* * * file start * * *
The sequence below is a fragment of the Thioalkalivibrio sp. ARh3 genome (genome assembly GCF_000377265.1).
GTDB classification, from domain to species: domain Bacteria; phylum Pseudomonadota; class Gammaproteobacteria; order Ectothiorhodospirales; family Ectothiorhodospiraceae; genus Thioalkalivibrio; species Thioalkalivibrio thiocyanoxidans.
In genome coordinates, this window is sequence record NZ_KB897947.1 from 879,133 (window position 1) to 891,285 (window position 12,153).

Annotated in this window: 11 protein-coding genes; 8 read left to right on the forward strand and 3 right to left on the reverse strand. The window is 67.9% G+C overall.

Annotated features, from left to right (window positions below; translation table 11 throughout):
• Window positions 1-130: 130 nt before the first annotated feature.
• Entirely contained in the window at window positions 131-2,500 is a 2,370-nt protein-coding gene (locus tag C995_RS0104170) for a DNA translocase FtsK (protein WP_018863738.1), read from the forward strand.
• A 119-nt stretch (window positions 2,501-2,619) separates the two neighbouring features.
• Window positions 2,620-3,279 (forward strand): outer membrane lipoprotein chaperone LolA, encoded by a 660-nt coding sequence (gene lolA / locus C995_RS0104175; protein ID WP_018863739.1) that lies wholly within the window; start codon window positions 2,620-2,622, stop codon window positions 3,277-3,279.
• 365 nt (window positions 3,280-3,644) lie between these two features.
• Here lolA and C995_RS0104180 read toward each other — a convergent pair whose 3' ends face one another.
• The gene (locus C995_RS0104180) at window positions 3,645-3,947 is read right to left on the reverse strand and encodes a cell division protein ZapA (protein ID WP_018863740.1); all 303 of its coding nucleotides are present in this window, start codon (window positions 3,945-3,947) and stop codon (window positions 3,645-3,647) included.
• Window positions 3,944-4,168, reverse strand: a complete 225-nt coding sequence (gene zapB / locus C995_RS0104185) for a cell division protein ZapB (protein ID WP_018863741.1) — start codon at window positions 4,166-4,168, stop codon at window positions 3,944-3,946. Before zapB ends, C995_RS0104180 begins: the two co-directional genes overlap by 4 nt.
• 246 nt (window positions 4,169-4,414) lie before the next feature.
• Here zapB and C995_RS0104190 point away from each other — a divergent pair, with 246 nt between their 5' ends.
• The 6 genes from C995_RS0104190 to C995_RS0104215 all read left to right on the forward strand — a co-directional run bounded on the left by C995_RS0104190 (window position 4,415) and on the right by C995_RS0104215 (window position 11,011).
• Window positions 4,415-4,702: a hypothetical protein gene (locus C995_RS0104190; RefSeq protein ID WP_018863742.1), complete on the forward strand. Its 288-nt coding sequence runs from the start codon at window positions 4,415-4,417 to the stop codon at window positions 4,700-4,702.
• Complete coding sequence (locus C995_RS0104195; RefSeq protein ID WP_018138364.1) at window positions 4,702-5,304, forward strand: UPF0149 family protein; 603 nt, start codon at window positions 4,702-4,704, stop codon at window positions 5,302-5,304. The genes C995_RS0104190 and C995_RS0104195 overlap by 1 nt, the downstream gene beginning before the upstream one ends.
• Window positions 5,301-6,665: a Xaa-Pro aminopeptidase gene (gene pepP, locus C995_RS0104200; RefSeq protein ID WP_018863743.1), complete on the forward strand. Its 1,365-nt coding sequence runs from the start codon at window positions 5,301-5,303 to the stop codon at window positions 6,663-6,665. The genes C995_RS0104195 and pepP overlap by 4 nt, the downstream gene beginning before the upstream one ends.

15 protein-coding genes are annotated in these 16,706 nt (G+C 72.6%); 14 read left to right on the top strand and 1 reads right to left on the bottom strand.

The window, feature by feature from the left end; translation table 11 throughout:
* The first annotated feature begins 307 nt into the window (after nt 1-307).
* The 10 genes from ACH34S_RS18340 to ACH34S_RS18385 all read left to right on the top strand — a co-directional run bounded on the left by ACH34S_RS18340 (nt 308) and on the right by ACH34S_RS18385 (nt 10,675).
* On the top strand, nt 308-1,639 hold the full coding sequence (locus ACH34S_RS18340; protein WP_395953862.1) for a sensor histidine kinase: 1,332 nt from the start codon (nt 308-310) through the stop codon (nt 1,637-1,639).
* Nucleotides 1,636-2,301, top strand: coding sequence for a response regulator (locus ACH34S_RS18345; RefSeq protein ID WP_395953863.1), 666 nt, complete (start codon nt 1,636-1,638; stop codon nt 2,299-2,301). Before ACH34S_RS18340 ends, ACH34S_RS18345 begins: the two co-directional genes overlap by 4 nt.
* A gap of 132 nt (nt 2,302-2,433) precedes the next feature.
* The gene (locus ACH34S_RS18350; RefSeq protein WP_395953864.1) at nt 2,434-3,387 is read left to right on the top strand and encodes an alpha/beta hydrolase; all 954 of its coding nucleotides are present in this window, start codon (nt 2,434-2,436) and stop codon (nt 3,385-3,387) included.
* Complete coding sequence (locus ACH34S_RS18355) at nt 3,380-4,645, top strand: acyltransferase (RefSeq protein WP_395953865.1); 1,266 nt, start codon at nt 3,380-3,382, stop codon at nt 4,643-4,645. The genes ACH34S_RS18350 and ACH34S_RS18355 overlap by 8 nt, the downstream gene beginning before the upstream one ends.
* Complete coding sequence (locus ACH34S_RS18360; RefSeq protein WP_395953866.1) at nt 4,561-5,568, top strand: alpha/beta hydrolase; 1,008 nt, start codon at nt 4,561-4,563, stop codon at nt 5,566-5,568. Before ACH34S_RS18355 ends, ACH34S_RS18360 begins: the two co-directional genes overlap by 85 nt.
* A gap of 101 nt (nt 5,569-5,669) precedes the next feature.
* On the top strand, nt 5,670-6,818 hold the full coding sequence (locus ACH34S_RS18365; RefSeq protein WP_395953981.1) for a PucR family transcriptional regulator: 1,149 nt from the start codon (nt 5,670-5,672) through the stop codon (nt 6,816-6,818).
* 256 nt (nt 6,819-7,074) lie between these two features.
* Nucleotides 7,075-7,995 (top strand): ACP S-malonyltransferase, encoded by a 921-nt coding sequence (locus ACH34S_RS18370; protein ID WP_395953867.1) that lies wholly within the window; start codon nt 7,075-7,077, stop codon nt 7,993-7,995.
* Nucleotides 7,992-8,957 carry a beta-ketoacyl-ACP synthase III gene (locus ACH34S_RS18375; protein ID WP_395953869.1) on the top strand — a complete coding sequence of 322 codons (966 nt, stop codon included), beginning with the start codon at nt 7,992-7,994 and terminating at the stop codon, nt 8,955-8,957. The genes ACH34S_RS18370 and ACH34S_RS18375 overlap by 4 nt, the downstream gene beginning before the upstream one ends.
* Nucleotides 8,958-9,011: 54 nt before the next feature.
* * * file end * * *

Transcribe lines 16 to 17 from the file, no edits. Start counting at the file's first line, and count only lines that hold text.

• The 6 genes from C995_RS0104190 to C995_RS0104215 all read left to right on the forward strand — a co-directional run bounded on the left by C995_RS0104190 (window position 4,415) and on the right by C995_RS0104215 (window position 11,011).
• Window positions 4,415-4,702: a hypothetical protein gene (locus C995_RS0104190; RefSeq protein ID WP_018863742.1), complete on the forward strand. Its 288-nt coding sequence runs from the start codon at window positions 4,415-4,417 to the stop codon at window positions 4,700-4,702.